It's also possible that their results are valid. This doesn't destroy Special or General relativity theory. It would, however, open up the possibility of new physics  just as the observation of an accelerating cosmic expansion has done.
If FTL neutrinos are found to be real, I wouldn't consider this finding to be a failure of any scientific theory, but rather a triumph of the scientific method.
Chris
0 
What course are you taking? What textbook or lab manual are you using?
There are many courses that cover the analysis of water and wastewater. One such course is the Sacramento State (University of California) "Wastewater Treatment II" course. Another reference that describes in detail the methodologies about which you're asking is "Standard Methods for the Examination of Water and Wastewater". In the old days this reference was available only in book form, but now it can be accessed online (for a subscription fee, of course). You can find it here: http://standardmethods.org/
Chris
0 
...The idea that these units [ppm] are used by "technicians" is at best patronising...
I didn't intend my comment to be patronizing towards technicians  especially since I am, myself, a technician.
There are those who deal with chemical equations who don't find units of ppm meaningful for their purposes. As you've pointed out, there are practical applications in regulatory definitions and industrial applications where ppm units are both meaningful and very practical for the calculations to which they're applied.
My reference to ppm units being used mainly by tehnicians refers to the fact that they're used mostly for technical applications rather than theoretical chemistry.
Chris
0 
Hello. I am in grade 12 advanced functions and I [need] help with this trigonomatrie question.
prove: Sec^2(theta) + cosec^2(theta) = cosec^2(theta) x sec^2(theta)
for the first step I picked the left side to prove,
1/cos(theta)x 1/cos(theta) + 1/sin(theta) x 1/sin(theta)
is this right?
could someone help me with the next step thanks.
High school trigonometry is about the limit of my math knowledge, so please bear with me if my explanation seems overly simplified. Like you, to find an answer I have to "logic it out".
The fundamental trigonometric relationships that apply to your problem as originally stated are these:
Secant= hypotenuse/side adjacent (sec=c/a)
and
Cosecant=hypotenuse/side opposite (csc=c/b)
Where a=side adjacent, b=side opposite, and c=hypotenuse. As normally noted in advanced trigonometry a=x axis, b=y axis, c=r (the length of the line from the origin to the x,y coordinates), and theta= the central angle.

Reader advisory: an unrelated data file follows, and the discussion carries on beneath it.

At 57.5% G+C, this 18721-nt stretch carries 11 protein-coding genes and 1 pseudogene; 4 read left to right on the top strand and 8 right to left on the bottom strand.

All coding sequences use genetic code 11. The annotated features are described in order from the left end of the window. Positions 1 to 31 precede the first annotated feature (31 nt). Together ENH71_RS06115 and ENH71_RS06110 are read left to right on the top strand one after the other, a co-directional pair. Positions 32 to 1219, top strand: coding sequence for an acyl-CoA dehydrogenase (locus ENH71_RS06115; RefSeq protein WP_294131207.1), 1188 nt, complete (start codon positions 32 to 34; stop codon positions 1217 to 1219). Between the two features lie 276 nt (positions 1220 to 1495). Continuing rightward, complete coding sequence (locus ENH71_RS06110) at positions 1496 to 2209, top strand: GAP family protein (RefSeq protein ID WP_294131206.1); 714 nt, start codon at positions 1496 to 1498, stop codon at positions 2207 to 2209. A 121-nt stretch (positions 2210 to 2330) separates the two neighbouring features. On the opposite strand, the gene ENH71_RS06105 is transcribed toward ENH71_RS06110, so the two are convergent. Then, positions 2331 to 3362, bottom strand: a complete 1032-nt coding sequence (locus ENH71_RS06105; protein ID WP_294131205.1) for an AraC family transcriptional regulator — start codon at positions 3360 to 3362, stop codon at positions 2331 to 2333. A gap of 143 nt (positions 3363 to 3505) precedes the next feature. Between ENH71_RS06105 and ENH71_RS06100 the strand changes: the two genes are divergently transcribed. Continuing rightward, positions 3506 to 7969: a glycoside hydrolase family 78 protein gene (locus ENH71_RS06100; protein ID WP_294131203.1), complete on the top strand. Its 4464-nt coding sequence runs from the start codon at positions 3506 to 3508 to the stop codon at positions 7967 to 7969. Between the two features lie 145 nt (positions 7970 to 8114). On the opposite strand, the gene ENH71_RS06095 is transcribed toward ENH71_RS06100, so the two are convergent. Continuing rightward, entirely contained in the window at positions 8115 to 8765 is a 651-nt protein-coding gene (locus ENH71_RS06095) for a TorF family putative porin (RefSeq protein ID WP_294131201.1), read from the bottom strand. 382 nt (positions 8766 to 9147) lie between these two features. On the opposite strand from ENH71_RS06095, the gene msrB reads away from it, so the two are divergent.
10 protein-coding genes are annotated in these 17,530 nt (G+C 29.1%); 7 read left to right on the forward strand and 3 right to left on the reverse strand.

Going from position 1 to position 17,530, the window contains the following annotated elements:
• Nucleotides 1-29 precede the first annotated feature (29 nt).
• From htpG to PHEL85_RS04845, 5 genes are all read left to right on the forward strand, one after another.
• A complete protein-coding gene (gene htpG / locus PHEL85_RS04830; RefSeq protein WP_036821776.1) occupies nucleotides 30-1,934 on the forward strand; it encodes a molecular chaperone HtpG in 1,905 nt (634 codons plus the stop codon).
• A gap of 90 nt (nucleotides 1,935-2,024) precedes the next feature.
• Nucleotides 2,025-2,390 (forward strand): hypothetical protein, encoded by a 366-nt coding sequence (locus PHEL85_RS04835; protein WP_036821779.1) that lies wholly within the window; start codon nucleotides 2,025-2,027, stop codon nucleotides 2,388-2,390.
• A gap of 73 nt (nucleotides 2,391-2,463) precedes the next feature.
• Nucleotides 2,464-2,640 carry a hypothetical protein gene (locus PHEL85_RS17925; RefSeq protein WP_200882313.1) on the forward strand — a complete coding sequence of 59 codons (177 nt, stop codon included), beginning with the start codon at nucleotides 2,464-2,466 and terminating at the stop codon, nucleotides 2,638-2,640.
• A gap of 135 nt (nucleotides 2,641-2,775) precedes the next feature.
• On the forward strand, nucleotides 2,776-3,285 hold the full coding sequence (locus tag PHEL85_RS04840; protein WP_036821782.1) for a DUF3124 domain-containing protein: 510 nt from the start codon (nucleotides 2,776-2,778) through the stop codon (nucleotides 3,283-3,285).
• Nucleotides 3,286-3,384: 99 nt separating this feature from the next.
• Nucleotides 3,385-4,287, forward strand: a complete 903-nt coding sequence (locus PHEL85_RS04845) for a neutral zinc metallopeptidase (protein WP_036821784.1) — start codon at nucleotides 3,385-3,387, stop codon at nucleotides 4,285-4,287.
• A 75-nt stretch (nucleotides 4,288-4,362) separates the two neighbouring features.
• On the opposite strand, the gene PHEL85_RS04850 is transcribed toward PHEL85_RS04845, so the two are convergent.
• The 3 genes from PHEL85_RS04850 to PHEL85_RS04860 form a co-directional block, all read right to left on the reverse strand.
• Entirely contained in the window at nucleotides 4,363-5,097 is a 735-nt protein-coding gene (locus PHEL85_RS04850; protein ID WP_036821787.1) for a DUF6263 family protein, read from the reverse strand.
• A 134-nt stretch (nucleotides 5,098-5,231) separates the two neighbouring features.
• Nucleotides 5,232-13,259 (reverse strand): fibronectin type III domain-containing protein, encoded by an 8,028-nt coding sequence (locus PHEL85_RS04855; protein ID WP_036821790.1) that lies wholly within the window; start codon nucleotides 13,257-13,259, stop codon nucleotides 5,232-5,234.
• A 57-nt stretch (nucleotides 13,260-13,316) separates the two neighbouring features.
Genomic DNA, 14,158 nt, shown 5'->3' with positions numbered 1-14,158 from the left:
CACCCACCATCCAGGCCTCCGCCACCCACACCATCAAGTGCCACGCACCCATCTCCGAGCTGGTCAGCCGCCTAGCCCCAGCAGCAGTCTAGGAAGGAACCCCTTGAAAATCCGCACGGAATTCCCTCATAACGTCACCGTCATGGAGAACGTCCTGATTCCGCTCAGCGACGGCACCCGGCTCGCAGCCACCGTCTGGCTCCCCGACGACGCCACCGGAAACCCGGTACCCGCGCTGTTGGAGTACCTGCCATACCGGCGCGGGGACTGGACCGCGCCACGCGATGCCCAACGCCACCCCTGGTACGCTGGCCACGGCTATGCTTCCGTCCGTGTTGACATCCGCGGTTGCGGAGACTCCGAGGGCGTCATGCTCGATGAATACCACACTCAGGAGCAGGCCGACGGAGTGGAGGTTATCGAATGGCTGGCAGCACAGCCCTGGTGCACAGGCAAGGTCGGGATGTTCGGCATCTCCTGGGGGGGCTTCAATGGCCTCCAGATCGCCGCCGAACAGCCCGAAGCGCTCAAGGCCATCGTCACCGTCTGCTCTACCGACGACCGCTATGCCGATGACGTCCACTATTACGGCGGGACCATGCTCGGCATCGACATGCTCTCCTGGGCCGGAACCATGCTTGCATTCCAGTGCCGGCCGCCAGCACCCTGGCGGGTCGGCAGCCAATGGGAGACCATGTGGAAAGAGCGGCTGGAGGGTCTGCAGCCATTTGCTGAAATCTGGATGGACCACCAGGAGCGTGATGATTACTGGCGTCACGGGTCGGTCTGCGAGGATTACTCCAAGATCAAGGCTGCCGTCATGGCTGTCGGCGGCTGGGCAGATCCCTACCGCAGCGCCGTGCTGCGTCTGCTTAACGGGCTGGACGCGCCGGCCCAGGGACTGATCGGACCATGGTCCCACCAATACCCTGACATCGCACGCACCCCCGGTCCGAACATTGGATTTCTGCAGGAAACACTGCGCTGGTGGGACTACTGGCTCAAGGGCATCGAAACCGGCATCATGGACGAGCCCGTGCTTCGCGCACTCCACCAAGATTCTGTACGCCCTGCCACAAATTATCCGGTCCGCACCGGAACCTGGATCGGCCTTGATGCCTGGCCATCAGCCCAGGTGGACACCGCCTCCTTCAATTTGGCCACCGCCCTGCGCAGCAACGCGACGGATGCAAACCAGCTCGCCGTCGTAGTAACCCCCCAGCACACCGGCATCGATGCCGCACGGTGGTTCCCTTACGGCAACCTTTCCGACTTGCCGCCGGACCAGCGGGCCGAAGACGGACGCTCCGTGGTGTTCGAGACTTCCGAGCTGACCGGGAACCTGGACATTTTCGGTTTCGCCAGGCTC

As a practical example, there is a simple type of right triangle with a 345 relationship of sides, where we can say that a (the side adjacent)=3, b (the side opposite)=4, and c (the hypotenuse)=5. Putting these numbers in the original equation gives you:
(c/a)^{2} + (c/b)^{2} = (c/b)^{2} x (c/a)^{2 }= 25/9 + 25/16 = 25/16 x 25/9, crossmultiplying the left side and multiplying through on the right side gives: 625/144 = 625/144
This example certainly shows the equivalence that the question poses for this particular triangle. The trick is to show algebraically that in all cases (c/a)^{2} + (c/b)^{2} = (c/b)^{2} x (c/a)^{2}.
Inverting these relationships, as you've done, isn't necessary to the solution.
Hint: a^{2} + b^{2} = c^{2}
^{ }
Chris
PS The logic expected by your instructor is probably more sophisticated than I've presented, but it's the best I can do.
Edited to add PS
0 
It seems to me that a dumb person calculating 10 hours a day [will] succeed with sciences better than an intelligent person studying 10 hours a month.
What weighs more, study or smarts? And does intelligence matter at all? Does it have any impact on the study?
You need to think carefully about how you define your concept of "succeed" and "intelligent". For instance, if Amadeus Mozart studied science 10 hours a day, would he eventually produce a work such as Newton's Naturalis Principia Mathematica? Conversely, if Isaac Newton studied music 10 hours a day, would he have eventually produced a body of music as overwhelmingly innovative and impressive as Mozart's? Could either if these geniuses have "succeeded" as well as Steve Jobs, written as prolifically as Isaac Asimov, or created deceptively simple and powerfully evocative paintings such as Norman Rockwell's Saturday Evening Post covers?